Should You Write Your Resume in First Person or Third Person?

Apr 15, 2021 | Resumes

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A lot of job seekers get tripped up on voice when they sit down to try and write their resume in first person. The trick? Lose the “I” and all other pronouns.

Updated January 2024.

By: Jennifer Meehan | Contributor for Let’s Eat, Grandma

Whether you’re planning to write your first resume or refresh your old one, make sure you use correct grammar.

Nothing stops me cold like “have went” instead of “have gone.” Grammar could make all the difference between getting noticed or getting tossed!

A big part of grammar in a resume is the voice you use.

Job seekers often wonder, “Should I write my resume in the first person or the third person?”

Using first person in your resume 

At Let’s Eat, Grandma, we follow the most up-to-date resume writing best practices, which call for first person in a resume.

But wait, there’s more. You should write it in “first-person implied” — which means leaving off your first-person pronouns as well. 

All that means is that when you write a simple declarative statement about yourself, such as an accomplishment bullet point, you leave off the “I” and start with the verb.

It’s clear from the context that the subject of the sentence is “I”.

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resume first person

Photo by Felicia Buitenwerf on Unsplash 

So, rather than:

I manage a team of 20 salespeople
I managed a team of 20 salespeople

The statement becomes:

Manage a team of 20 salespeople
Managed a team of 20 salespeople

Can you see the difference? Without the “I” the statement becomes much more impactful because you’re starting with an active verb. And it’s a complete statement because the subject is implied.

And while we’re on the subject of verbs, always try to use active ones. Instead of “Did the publishing schedule,” for example, say “Created and implemented the publishing schedule.”

A very short primer on grammar

I have been a copy editor for some 30 years and I still have to look up grammar questions from time to time. It’s been a long time since middle school, so here’s a refresher about voice, grammatical person, or point of view. Don’t worry, there will be no questions about “third-person omniscient.”

All you really need to know about person for the purpose of job hunting are the pronouns:

  • First-person pronouns include I, me, mine, we, ours because you are referring to yourself, or a group of which you are a part. As mentioned before, you’ll use this voice in your resume, without the pronouns. You should also always use first person in your cover letter, and since it’s a letter you’ll use pronouns, for example: “I mastered French when I was three.”
  • Second-person pronouns include you and your because you’re referring to another person or group of people. Of course, you would not use second person in a resume because you are talking about yourself.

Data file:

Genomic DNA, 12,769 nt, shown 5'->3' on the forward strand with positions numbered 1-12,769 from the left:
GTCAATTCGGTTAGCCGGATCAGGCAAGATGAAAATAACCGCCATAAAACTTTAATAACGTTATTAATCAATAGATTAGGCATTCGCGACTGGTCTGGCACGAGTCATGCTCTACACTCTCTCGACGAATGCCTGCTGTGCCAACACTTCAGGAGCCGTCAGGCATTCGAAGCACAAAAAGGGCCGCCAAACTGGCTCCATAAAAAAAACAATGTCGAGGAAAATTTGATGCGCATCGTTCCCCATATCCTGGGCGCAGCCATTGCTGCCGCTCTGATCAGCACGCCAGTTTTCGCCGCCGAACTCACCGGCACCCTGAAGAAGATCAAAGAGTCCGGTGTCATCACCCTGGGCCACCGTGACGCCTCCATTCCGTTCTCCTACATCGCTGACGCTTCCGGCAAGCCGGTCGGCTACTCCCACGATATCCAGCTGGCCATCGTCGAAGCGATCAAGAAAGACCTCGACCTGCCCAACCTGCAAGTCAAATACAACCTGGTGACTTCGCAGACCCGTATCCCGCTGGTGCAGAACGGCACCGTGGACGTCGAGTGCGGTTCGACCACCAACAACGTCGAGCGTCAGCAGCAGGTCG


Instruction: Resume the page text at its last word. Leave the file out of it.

• Third-person pronouns include he, she, it, they because you’re referring to an “other,” a third person or persons being talked about in the sentence. You should absolutely not use these pronouns in a resume because it’s just silly and pompous, for example “Jennifer manages the sales team,” when you are Jennifer. Your reader already knows it’s you because your name is at the top. 

Why you shouldn’t use pronouns in your resume: Appearance counts

Woman frustrated at computer. Photo by JESHOOTS.COM on Unsplash

Photo by JESHOOTS.COM on Unsplash

You don’t want to resume to stand out in a bad way. Using an implied I can make your resume more readable and interesting. Besides, it saves space. When you’re trying to keep your resume under 600 words or so, even the narrow “I” takes up room and counts as a word.

Also, dropping the I will even make the resume look better because you avoid a river of “I”s running through the page. As an editor, I learned the importance of avoiding repeated words because it’s distracting to the eye – especially a short word like “I”.

Instead, every bullet point will start with an engaging action verb, pulling in the attention to your achievements. Anything you can do to make the resume more readable and engaging for hiring managers is essential. They are already so busy, they don’t want to spend time looking for the verbs showing what you did.

Besides, bullet points written with an absent “I” look professional and give a sense of objectivity. The style detaches you from the person eagerly seeking an interview and presents your serious business self.

A resume in first-person implied is expected by recruiters. In fact, it is really only used in resumes. As a longtime editor, I can guarantee that you will never see a novel or nonfiction narrative written without subjects and pronouns!

In summary, the use of first-person implied style in resumes offers a unique blend of professionalism and personal touch. This approach allows you to assert your achievements and skills confidently without the repetitiveness or formality of first-person pronouns. It makes your resume more engaging and reader-friendly, focusing on your accomplishments and value-add to potential employers. By mastering this style, you can create a resume that not only stands out but also reflects a clear and powerful image of you as a proactive, results-driven professional. Remember, your resume is your personal marketing tool – make every word count to paint a vivid picture of your capabilities and achievements.

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Sign up for a free Senior Writer Resume Critique to see what's holding you back from landing interviews. One of our top professional resume writers will give you personalized feedback on the top 3 items you can improve based on our expert practices!